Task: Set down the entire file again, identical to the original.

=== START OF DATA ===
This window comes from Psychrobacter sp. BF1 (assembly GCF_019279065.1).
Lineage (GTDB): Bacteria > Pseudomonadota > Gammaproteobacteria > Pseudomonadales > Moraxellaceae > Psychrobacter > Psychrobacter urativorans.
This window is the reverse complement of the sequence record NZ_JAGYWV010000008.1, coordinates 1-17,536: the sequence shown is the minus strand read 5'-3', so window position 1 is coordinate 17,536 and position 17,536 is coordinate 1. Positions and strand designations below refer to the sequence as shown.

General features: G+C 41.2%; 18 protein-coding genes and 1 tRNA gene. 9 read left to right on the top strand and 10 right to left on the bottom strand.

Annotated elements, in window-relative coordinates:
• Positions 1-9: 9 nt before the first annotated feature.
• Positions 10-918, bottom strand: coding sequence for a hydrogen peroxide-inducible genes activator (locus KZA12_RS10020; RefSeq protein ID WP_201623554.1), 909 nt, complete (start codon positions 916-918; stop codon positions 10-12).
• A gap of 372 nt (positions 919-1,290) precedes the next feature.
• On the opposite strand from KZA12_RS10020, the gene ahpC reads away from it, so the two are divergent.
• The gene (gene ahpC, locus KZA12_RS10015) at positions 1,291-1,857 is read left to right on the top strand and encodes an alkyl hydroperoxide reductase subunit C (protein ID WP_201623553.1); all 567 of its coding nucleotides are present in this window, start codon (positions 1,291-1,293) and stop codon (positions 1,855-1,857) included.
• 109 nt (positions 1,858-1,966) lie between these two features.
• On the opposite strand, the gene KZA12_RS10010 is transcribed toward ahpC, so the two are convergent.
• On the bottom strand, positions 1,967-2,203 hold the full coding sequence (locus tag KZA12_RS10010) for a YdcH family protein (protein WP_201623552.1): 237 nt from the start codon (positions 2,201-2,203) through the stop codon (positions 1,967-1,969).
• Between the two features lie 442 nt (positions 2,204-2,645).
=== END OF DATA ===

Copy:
This window comes from Psychrobacter sp. BF1 (assembly GCF_019279065.1).
Lineage (GTDB): Bacteria > Pseudomonadota > Gammaproteobacteria > Pseudomonadales > Moraxellaceae > Psychrobacter > Psychrobacter urativorans.
This window is the reverse complement of the sequence record NZ_JAGYWV010000008.1, coordinates 1-17,536: the sequence shown is the minus strand read 5'-3', so window position 1 is coordinate 17,536 and position 17,536 is coordinate 1. Positions and strand designations below refer to the sequence as shown.

General features: G+C 41.2%; 18 protein-coding genes and 1 tRNA gene. 9 read left to right on the top strand and 10 right to left on the bottom strand.

Annotated elements, in window-relative coordinates:
• Positions 1-9: 9 nt before the first annotated feature.
• Positions 10-918, bottom strand: coding sequence for a hydrogen peroxide-inducible genes activator (locus KZA12_RS10020; RefSeq protein ID WP_201623554.1), 909 nt, complete (start codon positions 916-918; stop codon positions 10-12).
• A gap of 372 nt (positions 919-1,290) precedes the next feature.
• On the opposite strand from KZA12_RS10020, the gene ahpC reads away from it, so the two are divergent.
• The gene (gene ahpC, locus KZA12_RS10015) at positions 1,291-1,857 is read left to right on the top strand and encodes an alkyl hydroperoxide reductase subunit C (protein ID WP_201623553.1); all 567 of its coding nucleotides are present in this window, start codon (positions 1,291-1,293) and stop codon (positions 1,855-1,857) included.
• 109 nt (positions 1,858-1,966) lie between these two features.
• On the opposite strand, the gene KZA12_RS10010 is transcribed toward ahpC, so the two are convergent.
• On the bottom strand, positions 1,967-2,203 hold the full coding sequence (locus tag KZA12_RS10010) for a YdcH family protein (protein WP_201623552.1): 237 nt from the start codon (positions 2,201-2,203) through the stop codon (positions 1,967-1,969).
• Between the two features lie 442 nt (positions 2,204-2,645).